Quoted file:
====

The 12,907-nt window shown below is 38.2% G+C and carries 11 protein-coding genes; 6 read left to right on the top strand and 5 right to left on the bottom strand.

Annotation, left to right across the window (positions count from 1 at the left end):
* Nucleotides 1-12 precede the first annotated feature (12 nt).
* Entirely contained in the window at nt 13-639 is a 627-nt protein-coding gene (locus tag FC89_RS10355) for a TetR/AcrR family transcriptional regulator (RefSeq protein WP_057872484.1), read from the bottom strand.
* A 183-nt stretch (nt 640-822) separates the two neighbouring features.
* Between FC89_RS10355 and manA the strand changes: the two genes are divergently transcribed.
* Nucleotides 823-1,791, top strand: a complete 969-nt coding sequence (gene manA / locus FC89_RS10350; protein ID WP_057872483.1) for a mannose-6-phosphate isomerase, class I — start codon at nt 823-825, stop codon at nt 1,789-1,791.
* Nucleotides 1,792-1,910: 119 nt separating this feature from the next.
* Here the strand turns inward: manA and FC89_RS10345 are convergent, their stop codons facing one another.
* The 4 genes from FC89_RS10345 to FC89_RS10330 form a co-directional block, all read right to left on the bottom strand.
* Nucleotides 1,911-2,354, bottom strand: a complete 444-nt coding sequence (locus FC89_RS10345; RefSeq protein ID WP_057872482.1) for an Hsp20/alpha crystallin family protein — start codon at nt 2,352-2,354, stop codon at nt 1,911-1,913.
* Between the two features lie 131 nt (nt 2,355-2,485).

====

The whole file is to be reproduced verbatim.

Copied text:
The 12,907-nt window shown below is 38.2% G+C and carries 11 protein-coding genes; 6 read left to right on the top strand and 5 right to left on the bottom strand.

Annotation, left to right across the window (positions count from 1 at the left end):
* Nucleotides 1-12 precede the first annotated feature (12 nt).
* Entirely contained in the window at nt 13-639 is a 627-nt protein-coding gene (locus tag FC89_RS10355) for a TetR/AcrR family transcriptional regulator (RefSeq protein WP_057872484.1), read from the bottom strand.
* A 183-nt stretch (nt 640-822) separates the two neighbouring features.
* Between FC89_RS10355 and manA the strand changes: the two genes are divergently transcribed.
* Nucleotides 823-1,791, top strand: a complete 969-nt coding sequence (gene manA / locus FC89_RS10350; protein ID WP_057872483.1) for a mannose-6-phosphate isomerase, class I — start codon at nt 823-825, stop codon at nt 1,789-1,791.
* Nucleotides 1,792-1,910: 119 nt separating this feature from the next.
* Here the strand turns inward: manA and FC89_RS10345 are convergent, their stop codons facing one another.
* The 4 genes from FC89_RS10345 to FC89_RS10330 form a co-directional block, all read right to left on the bottom strand.
* Nucleotides 1,911-2,354, bottom strand: a complete 444-nt coding sequence (locus FC89_RS10345; RefSeq protein ID WP_057872482.1) for an Hsp20/alpha crystallin family protein — start codon at nt 2,352-2,354, stop codon at nt 1,911-1,913.
* Between the two features lie 131 nt (nt 2,355-2,485).